ElectricFlow DSL: Process-As-Code for All Your Automation Needs

DSL-code

For the last decade or so, Infrastructure-as-Code has made its way into IT, bringing with it the ability to describe your server configuration and related services in simple scripts that you can easily test, backup, version and reuse.

Now that you can describe your server set up as code, it stands to reason that you’ll want to code your way through other parts of your pipeline – such as your automation processes. These can go all the way from specifying your CI pipeline, to your Release Automation stages and gates, to everything in between.

One of the questions I get asked the most by our customers is “How do I save my CI or ARA projects and workflows in ElectricFlow and version them?” Over the years I have written some articles about it (see Versioning Best Practices  and Best Practices for Promoting to Production), and contributed the code for the EC-Admin::projectAsCode to help with this problem. With the recent release of ElectricFlow 6.0, I’m thrilled to say we now support a robust DSL to solve this problem once and for all!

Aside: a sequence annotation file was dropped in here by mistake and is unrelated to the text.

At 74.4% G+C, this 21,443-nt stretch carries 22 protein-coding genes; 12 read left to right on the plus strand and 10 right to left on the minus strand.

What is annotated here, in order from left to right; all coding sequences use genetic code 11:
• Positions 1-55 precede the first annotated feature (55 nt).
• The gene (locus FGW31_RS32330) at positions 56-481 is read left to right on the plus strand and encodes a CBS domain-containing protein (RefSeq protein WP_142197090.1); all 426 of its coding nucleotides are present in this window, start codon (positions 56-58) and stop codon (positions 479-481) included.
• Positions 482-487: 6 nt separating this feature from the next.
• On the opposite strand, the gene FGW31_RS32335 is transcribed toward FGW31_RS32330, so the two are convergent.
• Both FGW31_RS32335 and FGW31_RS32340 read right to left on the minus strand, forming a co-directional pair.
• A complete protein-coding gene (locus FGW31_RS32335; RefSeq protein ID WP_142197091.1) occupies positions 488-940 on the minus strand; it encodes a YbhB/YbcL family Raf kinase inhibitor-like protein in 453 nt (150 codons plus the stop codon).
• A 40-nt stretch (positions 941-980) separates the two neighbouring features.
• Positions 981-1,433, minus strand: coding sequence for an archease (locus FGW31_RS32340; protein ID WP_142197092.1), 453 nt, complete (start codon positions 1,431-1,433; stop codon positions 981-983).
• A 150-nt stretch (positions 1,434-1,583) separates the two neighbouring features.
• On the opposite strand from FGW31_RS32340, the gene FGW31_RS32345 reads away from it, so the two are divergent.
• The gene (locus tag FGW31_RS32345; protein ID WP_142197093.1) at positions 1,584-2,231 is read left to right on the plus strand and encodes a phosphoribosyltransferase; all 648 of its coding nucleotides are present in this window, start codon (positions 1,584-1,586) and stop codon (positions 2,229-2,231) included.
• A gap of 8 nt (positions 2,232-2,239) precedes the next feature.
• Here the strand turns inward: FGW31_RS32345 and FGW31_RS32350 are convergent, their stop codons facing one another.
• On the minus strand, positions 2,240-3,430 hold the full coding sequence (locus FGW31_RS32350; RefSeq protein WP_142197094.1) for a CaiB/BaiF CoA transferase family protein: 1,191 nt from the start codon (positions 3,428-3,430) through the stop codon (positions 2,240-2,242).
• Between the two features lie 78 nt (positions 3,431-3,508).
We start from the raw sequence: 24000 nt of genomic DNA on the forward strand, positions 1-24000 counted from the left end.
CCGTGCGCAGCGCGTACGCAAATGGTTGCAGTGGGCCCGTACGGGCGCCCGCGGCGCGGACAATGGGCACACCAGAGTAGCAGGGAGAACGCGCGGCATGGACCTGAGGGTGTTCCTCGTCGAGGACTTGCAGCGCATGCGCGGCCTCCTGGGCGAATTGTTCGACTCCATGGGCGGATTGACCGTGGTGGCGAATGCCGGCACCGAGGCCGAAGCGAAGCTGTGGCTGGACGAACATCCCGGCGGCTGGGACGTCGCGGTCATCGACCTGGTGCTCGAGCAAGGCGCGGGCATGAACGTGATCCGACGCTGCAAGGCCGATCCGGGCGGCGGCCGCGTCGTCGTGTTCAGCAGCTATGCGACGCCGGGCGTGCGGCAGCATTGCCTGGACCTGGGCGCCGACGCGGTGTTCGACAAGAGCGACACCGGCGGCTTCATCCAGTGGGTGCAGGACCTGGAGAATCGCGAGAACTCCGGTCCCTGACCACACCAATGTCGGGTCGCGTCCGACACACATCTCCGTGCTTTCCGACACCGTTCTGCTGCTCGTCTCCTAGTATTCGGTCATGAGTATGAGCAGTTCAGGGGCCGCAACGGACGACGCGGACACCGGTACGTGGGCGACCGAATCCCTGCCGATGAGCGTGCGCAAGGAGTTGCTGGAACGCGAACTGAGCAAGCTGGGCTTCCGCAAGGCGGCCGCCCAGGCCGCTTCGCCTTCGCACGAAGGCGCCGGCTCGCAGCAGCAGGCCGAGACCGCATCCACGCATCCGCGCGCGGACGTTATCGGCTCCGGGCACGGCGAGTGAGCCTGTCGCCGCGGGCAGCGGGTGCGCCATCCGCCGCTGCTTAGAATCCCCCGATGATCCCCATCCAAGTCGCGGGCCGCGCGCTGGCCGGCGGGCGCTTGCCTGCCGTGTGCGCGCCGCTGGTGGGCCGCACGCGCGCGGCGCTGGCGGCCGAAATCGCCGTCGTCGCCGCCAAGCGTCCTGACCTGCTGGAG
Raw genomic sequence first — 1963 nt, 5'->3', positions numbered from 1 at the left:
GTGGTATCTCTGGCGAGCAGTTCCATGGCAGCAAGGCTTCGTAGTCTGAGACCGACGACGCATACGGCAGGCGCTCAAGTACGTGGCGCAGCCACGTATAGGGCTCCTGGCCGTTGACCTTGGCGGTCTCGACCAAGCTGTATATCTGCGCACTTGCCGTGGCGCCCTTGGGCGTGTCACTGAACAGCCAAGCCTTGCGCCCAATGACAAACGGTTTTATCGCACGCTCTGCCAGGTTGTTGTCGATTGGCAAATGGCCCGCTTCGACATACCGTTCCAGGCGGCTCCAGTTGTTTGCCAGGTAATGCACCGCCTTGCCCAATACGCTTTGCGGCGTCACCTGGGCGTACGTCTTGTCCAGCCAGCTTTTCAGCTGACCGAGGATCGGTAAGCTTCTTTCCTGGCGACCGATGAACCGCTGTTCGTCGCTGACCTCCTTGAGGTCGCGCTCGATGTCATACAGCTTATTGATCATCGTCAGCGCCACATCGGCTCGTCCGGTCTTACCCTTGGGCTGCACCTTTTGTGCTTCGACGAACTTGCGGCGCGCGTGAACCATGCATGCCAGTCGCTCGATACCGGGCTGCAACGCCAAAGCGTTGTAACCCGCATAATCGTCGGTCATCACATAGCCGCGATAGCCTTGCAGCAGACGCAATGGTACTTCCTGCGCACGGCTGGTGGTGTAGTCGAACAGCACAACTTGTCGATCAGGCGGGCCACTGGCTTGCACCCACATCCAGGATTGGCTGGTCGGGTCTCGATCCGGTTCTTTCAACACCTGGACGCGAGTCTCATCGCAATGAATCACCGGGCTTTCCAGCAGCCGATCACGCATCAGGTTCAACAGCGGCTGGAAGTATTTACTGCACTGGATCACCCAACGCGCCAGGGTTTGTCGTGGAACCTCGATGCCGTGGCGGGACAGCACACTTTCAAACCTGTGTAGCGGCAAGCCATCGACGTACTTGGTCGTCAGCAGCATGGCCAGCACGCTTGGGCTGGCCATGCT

ElectricFlow Domain Specific Language (DSL)

ElectricFlow provides a domain specific language (DSL), which is ideal for those times when complex processes can better be represented as code. The DSL serves as another way of interacting and working with the platform, in addition to the GUI. It allows you to define your automation processes as high-level code that is versionable, testable, and reusable. ElectricFlow’s DSL is based on a general purpose programming language that many already know, Groovy. This gives you a lot of the flexibility due to the nature of the language itself as well as an easy access to the ElectricFlow object library, to describe even the most complex systems.